SEMA eNews Vol. 12, No. 7, February 19, 2009

Owners of '30s-era Cars are DIYers


Factory Five '33 Hot Rod

The '32 Ford Roadster is arguably the most iconic hot rod of all time. It continues to be a staple for gearheads seven decades after it was produced. Many '30s-era cars and trucks share the same inextinguishable fire that continues today.

SEMA polled a group of enthusiasts in January about their plans for 2009. Of the total group, nearly 100 hot-rod/street-rod owners of cars from '30–'40 submitted their forecast for the upcoming year, sharing thoughts on trends and their plans for the hobby. The largest congestion of cars were ’32–’34 model years, with roughly 40% of the group’s representation leaning heavily on Ford models (80%).

Enthusiasts value these model years and have forced the market to support the remanufacturing of bodies, chassis components and accessories. For example, Factory Five unveiled a ’33 Hot Rod kit at the 2008 SEMA Show that allows consumers the ability to own a modernized icon.


Christian Audienger’s Ford

When asked about the hottest segment of 2009, the majority stuck to their base and voted for street rod and customs, followed by musclecars and restored vehicles. Likewise, they believe the hottest trends will be do-it-yourself modifications, budget builds and high-performance street applications. While not surprising, these perceptions reinforce the concepts that outline this traditional segment: independent, creative and passionate about participating.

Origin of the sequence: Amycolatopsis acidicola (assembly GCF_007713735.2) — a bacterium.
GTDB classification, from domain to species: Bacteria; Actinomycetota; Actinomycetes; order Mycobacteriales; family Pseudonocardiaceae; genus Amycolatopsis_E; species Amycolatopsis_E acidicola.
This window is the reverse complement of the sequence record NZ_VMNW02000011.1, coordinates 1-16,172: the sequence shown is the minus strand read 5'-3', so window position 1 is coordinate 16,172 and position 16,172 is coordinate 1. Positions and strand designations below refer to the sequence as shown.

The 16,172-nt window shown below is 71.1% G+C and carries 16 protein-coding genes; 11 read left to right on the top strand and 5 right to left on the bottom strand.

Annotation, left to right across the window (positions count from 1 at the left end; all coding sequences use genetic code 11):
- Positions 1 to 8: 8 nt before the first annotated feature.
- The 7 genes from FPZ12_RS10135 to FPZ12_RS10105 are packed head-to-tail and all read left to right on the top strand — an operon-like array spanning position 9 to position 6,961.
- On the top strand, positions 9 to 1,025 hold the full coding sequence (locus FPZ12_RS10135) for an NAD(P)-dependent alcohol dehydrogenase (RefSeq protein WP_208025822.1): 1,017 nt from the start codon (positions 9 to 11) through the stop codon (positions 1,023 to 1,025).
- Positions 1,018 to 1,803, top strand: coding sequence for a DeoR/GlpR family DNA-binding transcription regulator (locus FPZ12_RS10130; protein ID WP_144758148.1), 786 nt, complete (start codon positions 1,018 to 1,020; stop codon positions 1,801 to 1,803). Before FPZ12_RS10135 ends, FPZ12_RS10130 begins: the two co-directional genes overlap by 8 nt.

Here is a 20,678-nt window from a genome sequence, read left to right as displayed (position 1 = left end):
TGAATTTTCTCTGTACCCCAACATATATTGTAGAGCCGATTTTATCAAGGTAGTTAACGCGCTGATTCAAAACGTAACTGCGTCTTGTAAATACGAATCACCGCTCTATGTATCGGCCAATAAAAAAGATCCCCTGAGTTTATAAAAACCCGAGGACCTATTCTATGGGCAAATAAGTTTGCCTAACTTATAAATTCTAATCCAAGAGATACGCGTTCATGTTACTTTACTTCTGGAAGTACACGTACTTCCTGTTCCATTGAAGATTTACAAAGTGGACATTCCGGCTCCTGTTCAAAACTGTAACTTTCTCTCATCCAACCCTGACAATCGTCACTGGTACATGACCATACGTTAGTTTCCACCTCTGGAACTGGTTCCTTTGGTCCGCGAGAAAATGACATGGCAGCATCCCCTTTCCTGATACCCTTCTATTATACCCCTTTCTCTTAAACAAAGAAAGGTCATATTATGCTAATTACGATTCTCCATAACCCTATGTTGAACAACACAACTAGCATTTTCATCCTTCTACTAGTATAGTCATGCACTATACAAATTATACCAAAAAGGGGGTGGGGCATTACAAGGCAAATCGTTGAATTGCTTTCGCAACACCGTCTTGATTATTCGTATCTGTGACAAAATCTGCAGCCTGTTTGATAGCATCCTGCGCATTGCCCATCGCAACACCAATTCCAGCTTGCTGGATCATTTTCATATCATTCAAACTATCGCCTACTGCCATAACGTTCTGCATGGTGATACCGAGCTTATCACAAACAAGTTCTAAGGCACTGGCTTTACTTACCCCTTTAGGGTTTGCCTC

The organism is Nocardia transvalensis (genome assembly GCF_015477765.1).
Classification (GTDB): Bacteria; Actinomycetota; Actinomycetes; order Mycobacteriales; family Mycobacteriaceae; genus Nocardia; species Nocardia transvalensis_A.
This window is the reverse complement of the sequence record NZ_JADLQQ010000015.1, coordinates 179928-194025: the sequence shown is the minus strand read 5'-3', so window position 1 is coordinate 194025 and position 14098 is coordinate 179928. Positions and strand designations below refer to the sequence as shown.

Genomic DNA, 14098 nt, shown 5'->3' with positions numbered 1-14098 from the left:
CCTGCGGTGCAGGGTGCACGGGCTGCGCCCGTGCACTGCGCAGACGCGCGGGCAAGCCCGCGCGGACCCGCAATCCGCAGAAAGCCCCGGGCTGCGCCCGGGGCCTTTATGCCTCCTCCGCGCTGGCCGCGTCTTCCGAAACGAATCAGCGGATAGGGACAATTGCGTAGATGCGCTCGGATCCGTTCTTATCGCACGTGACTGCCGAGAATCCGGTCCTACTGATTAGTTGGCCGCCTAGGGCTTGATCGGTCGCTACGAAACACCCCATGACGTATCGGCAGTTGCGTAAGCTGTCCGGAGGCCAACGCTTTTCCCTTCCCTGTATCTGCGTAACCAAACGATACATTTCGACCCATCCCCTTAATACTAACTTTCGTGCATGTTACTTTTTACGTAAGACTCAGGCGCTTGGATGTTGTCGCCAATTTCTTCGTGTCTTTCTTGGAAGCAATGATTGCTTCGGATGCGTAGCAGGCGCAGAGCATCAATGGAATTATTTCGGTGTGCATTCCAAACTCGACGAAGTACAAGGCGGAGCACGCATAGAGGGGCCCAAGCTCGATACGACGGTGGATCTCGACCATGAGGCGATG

The most common modifications they plan to perform in 2009 are custom paint (10%), performance brake (6%) and transmission (6%) upgrades. Of the top 20 products, all but a few are performance related. Nearly half (47%) of those surveyed plan to purchase the greatest amount of products from mail-order catalogs or custom shops and installers.


DuPont Hot Hues Ford

While Internet avenues make up roughly 33% of the venues listed, the bias is towards brick-and-mortar establishments. Online auctions—namely eBay (12%)—typically revolve around rare, used or obsolete parts and reaffirm the collector status of these vehicles.


RCD Suspension '32 Ford

For more original market research, visit www.sema.org/research

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